Mandatory COOL lives on

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The dispute over mandatory versus voluntary country-of-origin labeling for food products continues. Provisions for mandatory COOL were included in the 2002 Farm Bill, and the law currently is scheduled to take effect on Sept. 30, 2006. Supporters of voluntary COOL had hoped Congress would adopt a bill calling for voluntary COOL, introduced by House Ag Committee Chairman Bob Goodlatte (R-Va.) and Ranking Minority Member Charles Stenholm (D-Texas), for inclusion in the 2005 omnibus spending bill. Congress did not, however, add the voluntary measures to the spending bill, which was completed on Nov. 20. The industry is sharply divided on the issue, with groups such as NCBA and AMI lobbying to keep COOL voluntary, while others such as the National Farmers Union and R-CALF USA support mandatory labeling laws.

Following are some comments from organizations on either side of the issue, in response to news of the 2005 spending bill.

From the American Meat Institute:

We are disappointed that legislation to implement voluntary instead of mandatory country-of-origin labeling was not passed by the Congress in this session, but we commend and thank those who supported its passage.

Country-of-origin labeling is one of the most costly and cumbersome pieces of legislation ever introduced. First year implementation costs are estimated to be $3.9 billion. While proponents “package” it as a consumer right-to-know law, meat is covered under the law, but not poultry. And retail stores are covered, but not restaurants. The fact is, this law really is an anti-import law aimed at creating unfounded concerns about imported products. All meat products sold in the United States are inspected for safety regardless of their country-of-origin.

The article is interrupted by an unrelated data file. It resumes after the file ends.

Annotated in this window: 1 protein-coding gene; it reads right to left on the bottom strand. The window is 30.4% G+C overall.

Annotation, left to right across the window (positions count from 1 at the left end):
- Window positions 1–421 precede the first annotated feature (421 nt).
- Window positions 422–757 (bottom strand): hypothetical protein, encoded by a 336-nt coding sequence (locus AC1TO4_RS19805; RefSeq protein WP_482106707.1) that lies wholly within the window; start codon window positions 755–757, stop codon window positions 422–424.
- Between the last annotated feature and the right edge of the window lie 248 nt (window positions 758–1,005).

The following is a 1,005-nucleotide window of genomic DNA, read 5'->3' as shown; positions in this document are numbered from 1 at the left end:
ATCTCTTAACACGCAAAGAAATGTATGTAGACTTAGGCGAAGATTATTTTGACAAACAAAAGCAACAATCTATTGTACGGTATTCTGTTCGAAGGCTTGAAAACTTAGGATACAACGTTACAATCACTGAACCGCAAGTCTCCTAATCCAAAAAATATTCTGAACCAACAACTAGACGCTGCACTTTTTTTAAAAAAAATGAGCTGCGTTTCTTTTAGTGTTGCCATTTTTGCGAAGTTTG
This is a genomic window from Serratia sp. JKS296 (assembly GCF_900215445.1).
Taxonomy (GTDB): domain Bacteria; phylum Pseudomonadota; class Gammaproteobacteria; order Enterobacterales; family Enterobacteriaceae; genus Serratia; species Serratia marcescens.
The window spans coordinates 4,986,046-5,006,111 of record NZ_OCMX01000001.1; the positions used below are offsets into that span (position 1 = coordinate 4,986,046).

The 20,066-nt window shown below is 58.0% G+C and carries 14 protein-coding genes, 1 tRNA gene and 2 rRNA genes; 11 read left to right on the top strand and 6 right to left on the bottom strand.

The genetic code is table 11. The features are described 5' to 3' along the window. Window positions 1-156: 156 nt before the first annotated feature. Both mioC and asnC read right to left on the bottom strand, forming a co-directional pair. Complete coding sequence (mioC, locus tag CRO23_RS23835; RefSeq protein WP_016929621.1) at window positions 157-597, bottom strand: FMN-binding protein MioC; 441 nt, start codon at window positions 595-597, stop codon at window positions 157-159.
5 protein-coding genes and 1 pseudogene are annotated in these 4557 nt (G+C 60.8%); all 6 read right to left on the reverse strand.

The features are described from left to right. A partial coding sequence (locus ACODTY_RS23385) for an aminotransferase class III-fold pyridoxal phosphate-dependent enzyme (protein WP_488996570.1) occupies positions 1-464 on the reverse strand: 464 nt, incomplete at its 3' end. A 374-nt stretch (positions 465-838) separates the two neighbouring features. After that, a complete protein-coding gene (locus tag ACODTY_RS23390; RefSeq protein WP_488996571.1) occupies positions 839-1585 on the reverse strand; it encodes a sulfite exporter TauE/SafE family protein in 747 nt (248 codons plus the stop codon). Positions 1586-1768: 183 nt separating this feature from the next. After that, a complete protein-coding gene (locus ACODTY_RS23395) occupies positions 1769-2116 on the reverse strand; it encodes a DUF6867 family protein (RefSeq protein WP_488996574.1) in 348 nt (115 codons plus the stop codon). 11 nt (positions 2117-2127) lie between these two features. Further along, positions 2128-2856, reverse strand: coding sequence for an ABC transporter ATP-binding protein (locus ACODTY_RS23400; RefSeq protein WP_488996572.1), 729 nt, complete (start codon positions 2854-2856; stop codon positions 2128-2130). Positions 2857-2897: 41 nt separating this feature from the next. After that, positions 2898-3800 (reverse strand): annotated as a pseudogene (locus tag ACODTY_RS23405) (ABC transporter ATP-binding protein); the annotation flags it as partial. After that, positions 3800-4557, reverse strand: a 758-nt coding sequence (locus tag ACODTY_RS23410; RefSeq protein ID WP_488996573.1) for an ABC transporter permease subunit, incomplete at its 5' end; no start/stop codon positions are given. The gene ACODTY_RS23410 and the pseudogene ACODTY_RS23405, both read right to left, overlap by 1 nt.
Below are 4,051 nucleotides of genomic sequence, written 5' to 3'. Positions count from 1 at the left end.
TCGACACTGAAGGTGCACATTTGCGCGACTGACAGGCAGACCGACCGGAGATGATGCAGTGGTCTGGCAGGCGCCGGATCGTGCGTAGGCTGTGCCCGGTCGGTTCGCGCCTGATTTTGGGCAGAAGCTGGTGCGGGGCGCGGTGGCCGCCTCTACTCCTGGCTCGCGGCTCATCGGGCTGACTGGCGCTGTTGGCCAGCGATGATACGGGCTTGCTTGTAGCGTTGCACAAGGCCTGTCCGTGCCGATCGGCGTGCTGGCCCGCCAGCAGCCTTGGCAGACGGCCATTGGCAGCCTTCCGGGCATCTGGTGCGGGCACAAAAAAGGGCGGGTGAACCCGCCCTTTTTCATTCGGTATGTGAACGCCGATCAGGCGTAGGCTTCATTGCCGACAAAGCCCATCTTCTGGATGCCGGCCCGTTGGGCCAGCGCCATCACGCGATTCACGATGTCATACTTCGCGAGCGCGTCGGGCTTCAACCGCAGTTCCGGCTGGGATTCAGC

Furthermore, there is no reliable evidence that consumers want country-of-origin labeling or are willing to pay more for it. In fact, when the International Food Information Council polled consumers in January 2004 about whether there was anything they’d like to see on food labels that currently isn’t there, less than 0.7 percent of the people surveyed named country-of-origin information as something they would like to see added. Three-quarters of respondents indicated that there wasn’t any additional information they’d like to see appear.

From the National Farmers Union:

National Farmers Union congratulated congressional appropriators for resisting a repeal of mandatory country-of-origin food labeling in the omnibus spending package. 

“We appreciate the fact that Congress has again chosen to keep COOL,” says NFU President Dave Frederickson. “Numerous farm and consumer groups are united in support of this marketing and informational tool. With this overwhelming support, it is astonishing to me that there are a few groups that represent importers, who are still working to kill this beneficial law.”

Opponents of mandatory COOL, which was included in the 2002 farm law, had initially planned to include an amendment to the 2005 omnibus appropriations bill that would repeal the law and replace it with a voluntary system. National Farmers Union and 94 other farm and consumer organizations had distributed a letter in opposition to the amendment on Nov. 16.

From the National Cattlemen’s Beef Association

A bipartisan and widely supported bill which would have created an alternative approach to country of origin labeling failed to get attached to the 2005 omnibus spending bill as Congress wrapped up their debate on Nov. 20. 

   “We are very disappointed that in the closing days of this session, Congress was unable to include in its omnibus package the bill which would have put in place a producer-driven and consumer-friendly labeling program,” says Bryan Dierlam, acting executive director of legislative affairs at NCBA. “It is unfortunate that some members of Congress continue to support a law that will cost America’s family ranchers billions of dollars in compliance costs that will eventually be passed back to consumers.” 

NCBA members have adopted policy supporting a labeling program which is market-driven and producer-led.  Cattlemen remain dedicated to working with Congress, producers, retailers, and consumers to develop a beneficial country-of-origin labeling program that adds true value and avoids excessive cost to producers and consumers. 

 

 


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